An excellent example of an actual “treasure chest” from the 17th century, this heavy iron strong box possesses artistic touches which enrich its presence. Made of the heaviest iron construction by European craftsmen, often Prussian or Germanic, these chests were sold to the sailing nations, including Spain, Portugal, France, the Netherlands and of course, England. Used to transport and secure gold, silver, documents and other valuables, once loaded and locked, it would be incredibly difficult to move. For dramatic effect, this one has some scattered “doubloons and gold bars” of metals that are less-than-precious and some coin sacks.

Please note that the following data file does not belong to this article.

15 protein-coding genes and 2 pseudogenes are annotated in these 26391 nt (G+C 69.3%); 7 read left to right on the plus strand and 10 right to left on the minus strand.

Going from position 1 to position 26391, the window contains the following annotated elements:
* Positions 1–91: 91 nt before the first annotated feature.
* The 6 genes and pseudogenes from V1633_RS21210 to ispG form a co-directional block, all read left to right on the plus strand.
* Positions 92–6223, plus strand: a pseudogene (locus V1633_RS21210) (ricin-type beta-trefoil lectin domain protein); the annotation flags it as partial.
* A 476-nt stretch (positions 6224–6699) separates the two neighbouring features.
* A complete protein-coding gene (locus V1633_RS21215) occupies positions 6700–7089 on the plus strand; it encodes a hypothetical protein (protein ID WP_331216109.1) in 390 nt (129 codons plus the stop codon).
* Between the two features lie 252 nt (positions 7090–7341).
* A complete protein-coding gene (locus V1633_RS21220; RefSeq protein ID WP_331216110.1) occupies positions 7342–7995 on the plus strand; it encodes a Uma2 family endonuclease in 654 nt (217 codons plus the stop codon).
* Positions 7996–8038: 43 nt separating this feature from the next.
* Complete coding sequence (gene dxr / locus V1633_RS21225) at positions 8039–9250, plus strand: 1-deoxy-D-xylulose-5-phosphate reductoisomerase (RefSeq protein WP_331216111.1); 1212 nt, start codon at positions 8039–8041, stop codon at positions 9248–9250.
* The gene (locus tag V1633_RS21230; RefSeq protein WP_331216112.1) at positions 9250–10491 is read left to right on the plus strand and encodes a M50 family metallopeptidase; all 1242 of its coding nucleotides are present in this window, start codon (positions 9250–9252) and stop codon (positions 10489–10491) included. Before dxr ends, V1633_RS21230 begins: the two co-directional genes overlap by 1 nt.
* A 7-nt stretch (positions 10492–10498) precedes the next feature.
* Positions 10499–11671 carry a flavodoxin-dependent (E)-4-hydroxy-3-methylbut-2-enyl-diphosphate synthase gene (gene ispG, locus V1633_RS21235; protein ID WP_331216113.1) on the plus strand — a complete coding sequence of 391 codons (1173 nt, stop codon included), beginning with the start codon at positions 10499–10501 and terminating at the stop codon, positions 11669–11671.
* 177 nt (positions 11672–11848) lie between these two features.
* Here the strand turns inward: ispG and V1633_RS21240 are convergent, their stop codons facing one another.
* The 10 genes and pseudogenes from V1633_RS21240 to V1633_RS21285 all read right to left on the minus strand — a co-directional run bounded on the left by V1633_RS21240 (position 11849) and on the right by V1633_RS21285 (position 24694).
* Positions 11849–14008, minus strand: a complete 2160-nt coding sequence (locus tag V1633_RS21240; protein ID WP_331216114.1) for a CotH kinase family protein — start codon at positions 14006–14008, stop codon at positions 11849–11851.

Impressively artistic inside and out, this box has a presence which is eye- catching. Its exterior has a hard edged presence in iron with hand-forged twisted iron beckets at each end to carry the locking chest. The large key fits the lock in the center of the lid, hidden under the swivelled panel, and triggers the unusual design of 7 striker bolts which are the chest’s primary security. The interior locking mechanism is accented with Floral Rosettes and stamp-patterned iron leaves. There is an additional locking internal compartment with key and a false escutcheon on the face of the chest, between the pair of vertical iron hasps which would hold two additional padlocks. Once a portable safe, this box is now itself a treasure.
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